Thursday, March 29, 2012

Unkindness of Hope

The thing of feathers has been playing unkind games. The idea of hope has no connotations of cruelty, except when it is accompanied by border less, undefined waiting. The greatest challenge of this month has been to escape this thing of feathers. But how does one keep it from alighting, from digging its claws into the very soul?

The electrician working on my burnt house has very kind eyes that urged me to believe when he said that they'd begin working on the walls in a week, so I'd better hurry up and buy the water heater and kitchen lights. That was three weeks ago and the cold debris in my demolished house remains undisturbed. In spite of numerous calls, no one seems to know anything about the house. I remain amazed at the unconcern my stars have for the being whose lot they decide as they whirl and spin about their celestial play grounds. Maybe there IS no design to their playing and dancing; maybe my perception of a design was my own hubris, my own need to believe in the kindness the universe must extend to me.

The hardest lesson this month has foisted on me has been the questions my mirror poses, questions to which, I find that I can fathom no position or response for. The most difficult of these questions are about all the emotional and moral frameworks I have tried to impress upon my child through nearly two decades of parenting: the importance of a long term vision, the reliable nature of a sound work ethic, the extent to which logic and planning reduce and control frightening variables. I have believed in these virtues but upon reflection, have been defeated by forces beyond imagination, and lately, by my very human nature with its tendency to give in to meaningless hopes, a false sense of control over circumstances.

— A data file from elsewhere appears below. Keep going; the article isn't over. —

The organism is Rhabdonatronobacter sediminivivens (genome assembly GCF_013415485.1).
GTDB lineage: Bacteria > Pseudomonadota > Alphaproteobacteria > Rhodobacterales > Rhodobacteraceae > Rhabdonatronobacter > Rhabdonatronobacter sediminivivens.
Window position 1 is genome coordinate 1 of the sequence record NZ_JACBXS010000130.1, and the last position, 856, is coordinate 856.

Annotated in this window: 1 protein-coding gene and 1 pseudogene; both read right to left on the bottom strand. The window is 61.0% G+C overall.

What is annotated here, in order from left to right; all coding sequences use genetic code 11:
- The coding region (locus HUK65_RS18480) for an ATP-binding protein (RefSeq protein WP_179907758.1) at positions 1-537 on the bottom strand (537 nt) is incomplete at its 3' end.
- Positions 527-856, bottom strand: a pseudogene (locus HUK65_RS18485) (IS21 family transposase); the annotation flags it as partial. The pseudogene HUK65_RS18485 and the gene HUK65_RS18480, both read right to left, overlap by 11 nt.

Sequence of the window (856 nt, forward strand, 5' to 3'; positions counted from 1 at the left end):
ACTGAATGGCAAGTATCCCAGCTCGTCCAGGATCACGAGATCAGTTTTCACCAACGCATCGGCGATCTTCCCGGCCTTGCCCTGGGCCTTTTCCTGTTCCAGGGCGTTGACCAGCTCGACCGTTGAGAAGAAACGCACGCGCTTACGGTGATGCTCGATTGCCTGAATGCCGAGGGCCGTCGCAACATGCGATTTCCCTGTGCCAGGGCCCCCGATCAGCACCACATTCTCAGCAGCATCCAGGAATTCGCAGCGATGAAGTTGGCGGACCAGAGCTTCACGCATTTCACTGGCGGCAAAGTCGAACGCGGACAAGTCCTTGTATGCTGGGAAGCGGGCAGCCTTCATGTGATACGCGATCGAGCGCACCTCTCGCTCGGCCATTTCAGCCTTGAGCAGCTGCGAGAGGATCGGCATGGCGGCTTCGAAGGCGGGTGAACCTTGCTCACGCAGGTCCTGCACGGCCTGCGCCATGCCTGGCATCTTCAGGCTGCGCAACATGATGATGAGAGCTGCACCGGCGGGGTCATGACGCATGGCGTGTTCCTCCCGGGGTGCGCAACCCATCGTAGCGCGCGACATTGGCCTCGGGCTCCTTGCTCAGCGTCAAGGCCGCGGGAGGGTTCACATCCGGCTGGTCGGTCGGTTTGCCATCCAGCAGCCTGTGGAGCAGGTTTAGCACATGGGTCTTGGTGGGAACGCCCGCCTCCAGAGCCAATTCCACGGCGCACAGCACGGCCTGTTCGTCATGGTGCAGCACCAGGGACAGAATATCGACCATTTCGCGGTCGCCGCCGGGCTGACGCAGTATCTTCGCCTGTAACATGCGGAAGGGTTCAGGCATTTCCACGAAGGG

So I wait still and resist the roots I tend to grow. I buy no more spoons, or safety pins, or slippers. I ration my victuals sparsely. I visit home improvement stores all over town, chase down each recommendation, each hint dropped in casual conversations, make elaborate, meticulous notes of all I see, but I buy nothing; it is too soon and these notes and researches might very well prove to be a colossal waste.

My patient reader must think of me in terms of the worst epithet my child can conceive of, a whiner, and I must confess I, too, lose patience with me. Complaining of loss can get old really fast, especially if there is no new disaster or interesting dimensions to the same loss.

The only apology I offer is my agreement of this and an acknowledgment of my awareness of how pathetic complaining sounds; however, I plead that I have been in the same limbo, stuck in the same mire that just sucks in larger parts of me, trapped under the same blinding sky whose clouds and rains bring no relief or change, in the same twilight clutching my unchanging horizon. I am unable to move on, and so, inevitably, my thoughts chase each other on an endless carousel.

My child gears up for one of the most drastic and memorable changes of her life, but I stand on the brink with her, unable to promise her anything, shaking my head at her plans for prom, graduation, and dorm visits.

I am afraid to share in her excitement and I am afraid that I concentrate too hard on maintaining a shifty status quo, that we be surrounded by the recognizable.

But most of all, I fear that thing with feathers, always fluttering and worrying the air around my head, always threatening to settle in my being and I shall find all devoured when it inevitably flies off.

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